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Slow Down Securitization Revival, Professors Tell EU Parliament

  • Proposal under consideration would lower bank capital charges
  • Group’s letter says plan brings back crisis-era bubble risk

The European Parliament shouldn’t rush to approve a proposal to revive asset-backed securities markets as that could bring back risks that helped crash the global financial system in 2008, a group of academics will urge in a letter to be sent Monday.

The group is calling for an independent impact study that would address their concerns before the process moves forward. About 85 academics from the EU have signed the letter made available to Bloomberg. The parliament is scheduled to hold discussions on the proposal this week.

The European Commission has proposed softening capital charges for certain asset-backed securities to encourage more bundling of loans into bonds that can be sold on markets. That would free up capital to expand lending, European officials have said. Global rules were revised following the financial crisis to increase capital charges on such securities held by banks after dozens of U.S. and European lenders holding U.S. mortgage-backed bonds had to be rescued by their governments. The European proposal would reverse the gains made since the crisis in reining in such risks and expose European banks to similar troubles in the future, the group wrote.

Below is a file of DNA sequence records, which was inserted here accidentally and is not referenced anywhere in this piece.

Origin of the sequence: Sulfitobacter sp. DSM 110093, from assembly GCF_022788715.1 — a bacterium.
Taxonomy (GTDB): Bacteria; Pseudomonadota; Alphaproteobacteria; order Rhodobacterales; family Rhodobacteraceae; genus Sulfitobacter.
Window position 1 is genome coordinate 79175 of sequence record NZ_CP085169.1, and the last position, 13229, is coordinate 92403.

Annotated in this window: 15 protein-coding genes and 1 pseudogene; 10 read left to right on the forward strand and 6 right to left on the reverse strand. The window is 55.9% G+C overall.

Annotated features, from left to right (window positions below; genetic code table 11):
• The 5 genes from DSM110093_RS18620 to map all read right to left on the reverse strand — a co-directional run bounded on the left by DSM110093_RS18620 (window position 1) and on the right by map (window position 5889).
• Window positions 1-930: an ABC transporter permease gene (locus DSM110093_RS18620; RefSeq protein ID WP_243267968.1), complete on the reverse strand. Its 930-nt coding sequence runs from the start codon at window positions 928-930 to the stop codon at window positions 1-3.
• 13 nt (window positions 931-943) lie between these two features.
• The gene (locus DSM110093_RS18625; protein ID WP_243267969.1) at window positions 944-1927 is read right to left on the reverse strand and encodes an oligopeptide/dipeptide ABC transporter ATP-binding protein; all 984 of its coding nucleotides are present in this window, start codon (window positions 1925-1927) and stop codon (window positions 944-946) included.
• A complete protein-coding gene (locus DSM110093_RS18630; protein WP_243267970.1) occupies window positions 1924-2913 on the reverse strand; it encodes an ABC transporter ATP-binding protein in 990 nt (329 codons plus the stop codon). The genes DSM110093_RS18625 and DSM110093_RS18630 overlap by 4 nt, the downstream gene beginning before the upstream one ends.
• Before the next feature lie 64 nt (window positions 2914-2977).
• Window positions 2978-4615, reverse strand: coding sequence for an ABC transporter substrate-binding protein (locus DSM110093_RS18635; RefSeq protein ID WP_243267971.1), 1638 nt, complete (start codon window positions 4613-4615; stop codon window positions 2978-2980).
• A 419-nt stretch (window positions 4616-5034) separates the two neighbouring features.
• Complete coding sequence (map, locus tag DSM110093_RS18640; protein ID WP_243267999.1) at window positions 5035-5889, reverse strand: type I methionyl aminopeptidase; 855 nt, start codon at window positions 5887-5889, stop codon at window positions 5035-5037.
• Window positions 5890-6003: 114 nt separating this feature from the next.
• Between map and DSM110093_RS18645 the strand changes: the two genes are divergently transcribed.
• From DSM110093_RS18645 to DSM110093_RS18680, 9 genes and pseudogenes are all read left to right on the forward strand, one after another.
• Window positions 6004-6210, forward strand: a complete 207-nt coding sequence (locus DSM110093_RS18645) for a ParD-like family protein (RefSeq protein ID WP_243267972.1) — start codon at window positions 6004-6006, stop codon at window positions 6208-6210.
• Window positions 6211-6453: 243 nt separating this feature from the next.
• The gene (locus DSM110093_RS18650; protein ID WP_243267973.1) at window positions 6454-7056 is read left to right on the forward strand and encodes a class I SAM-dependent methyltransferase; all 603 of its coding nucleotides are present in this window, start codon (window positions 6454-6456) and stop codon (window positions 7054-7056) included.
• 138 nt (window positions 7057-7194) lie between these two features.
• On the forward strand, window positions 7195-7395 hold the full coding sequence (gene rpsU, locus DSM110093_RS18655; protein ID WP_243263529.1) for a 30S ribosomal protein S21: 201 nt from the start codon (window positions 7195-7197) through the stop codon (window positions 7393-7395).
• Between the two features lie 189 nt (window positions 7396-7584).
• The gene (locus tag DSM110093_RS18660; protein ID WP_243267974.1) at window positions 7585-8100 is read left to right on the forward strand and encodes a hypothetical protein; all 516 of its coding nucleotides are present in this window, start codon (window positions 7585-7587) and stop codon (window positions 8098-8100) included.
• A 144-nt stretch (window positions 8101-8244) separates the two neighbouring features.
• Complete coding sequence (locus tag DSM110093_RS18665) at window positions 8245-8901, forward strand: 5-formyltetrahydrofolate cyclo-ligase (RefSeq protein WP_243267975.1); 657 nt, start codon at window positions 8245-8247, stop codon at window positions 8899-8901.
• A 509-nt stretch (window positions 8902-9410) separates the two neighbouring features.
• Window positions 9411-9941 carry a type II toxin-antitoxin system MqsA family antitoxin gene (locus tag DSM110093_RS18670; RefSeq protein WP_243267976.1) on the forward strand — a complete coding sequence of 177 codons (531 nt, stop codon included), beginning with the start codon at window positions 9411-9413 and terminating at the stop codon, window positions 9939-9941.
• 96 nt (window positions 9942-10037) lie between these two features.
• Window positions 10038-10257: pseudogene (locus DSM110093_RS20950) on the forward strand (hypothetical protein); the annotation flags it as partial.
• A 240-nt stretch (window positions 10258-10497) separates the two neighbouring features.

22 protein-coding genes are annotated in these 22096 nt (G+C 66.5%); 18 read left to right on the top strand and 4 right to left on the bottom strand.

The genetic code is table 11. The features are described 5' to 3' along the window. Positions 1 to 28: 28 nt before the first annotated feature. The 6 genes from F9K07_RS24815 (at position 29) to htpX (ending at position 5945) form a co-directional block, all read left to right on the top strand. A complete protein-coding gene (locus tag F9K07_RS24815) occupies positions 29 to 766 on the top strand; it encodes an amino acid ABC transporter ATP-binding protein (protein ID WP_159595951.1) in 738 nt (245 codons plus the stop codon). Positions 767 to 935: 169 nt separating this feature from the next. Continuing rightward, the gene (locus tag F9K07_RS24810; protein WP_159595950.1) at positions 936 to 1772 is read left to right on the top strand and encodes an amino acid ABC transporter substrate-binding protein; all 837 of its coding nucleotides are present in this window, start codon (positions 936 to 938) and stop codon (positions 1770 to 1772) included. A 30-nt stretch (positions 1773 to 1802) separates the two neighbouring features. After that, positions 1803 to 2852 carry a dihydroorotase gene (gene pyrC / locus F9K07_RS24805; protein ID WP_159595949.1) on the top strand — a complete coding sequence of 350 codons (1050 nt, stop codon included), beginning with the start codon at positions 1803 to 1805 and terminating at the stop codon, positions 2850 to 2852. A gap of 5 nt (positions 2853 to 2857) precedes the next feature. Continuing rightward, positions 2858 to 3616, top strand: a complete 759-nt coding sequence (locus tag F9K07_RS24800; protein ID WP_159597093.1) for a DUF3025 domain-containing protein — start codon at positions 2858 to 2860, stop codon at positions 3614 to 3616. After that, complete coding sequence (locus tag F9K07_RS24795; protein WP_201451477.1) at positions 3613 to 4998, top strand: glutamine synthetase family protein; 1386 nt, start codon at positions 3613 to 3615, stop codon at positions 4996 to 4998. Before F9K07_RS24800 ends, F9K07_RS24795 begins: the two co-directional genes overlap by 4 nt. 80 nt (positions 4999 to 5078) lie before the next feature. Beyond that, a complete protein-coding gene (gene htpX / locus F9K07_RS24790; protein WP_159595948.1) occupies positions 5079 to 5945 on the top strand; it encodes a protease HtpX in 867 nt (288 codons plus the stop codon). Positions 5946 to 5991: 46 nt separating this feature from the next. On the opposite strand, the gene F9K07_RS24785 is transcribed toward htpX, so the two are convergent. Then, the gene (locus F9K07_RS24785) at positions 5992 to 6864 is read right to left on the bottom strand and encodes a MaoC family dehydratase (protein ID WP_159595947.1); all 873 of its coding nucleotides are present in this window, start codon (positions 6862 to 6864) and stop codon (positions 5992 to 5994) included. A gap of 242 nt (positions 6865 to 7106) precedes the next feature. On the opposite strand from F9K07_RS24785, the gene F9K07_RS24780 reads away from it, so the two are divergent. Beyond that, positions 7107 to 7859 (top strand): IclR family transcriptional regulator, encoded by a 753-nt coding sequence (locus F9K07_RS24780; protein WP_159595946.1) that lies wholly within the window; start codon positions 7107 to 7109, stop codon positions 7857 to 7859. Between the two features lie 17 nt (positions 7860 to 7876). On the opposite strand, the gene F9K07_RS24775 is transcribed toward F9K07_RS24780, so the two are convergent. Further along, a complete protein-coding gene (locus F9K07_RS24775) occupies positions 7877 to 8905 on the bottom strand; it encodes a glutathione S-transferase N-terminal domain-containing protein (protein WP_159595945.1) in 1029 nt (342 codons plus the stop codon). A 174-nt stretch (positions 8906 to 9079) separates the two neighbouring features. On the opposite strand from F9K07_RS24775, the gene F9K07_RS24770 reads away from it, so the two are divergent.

“It will immediately improve the bottom line of banks but does nothing for growth and jobs,” the academics said. The plan would allow “the same kind of complexity that caught investors as well as regulators off guard before the crisis.”

European officials have pushed for rule changes with the hope of encouraging more securitizations of loans to small businesses, whose borrowing needs have been insufficiently met in recent years as banks struggle to raise capital and sell bad assets. The proposal will instead stoke mortgage securitizations as in the U.S. prior to the crisis, doing more to fuel a housing bubble than back small enterprises, the academics argued. The banks will be allowed to use derivatives to offload further risk to the bonds, which were also behind the systemic collapse in 2008, they said.

Defining ‘Safer’

When the U.S. mortgage market collapsed, derivatives connected to asset-backed securities multiplied the losses and spread them throughout the financial system, forcing governments to bail out all kinds of financial institutions in addition to banks.

The European Central Bank and the Bank of England have supported the push for reviving the securitization market. Banks, while applauding the efforts, have urged the new rules extend to legacy assets as well. European regulators, politicians and financial firms have argued that asset-backed bonds in the EU didn’t blow up like those in the U.S. and deserve better treatment.

With the current push, they could become riskier, inflate housing bubbles in the continent and cause systemic losses next time around, according to Daniela Gabor, one of the signatories to the letter.

“Regulators are supposed to label some securitization as safer, but who can define it well?” Gabor, associate professor of economics at University of the West of England in Bristol, said in an interview. “They were supposed to be safe before 2008 too, but we saw what happened then.”

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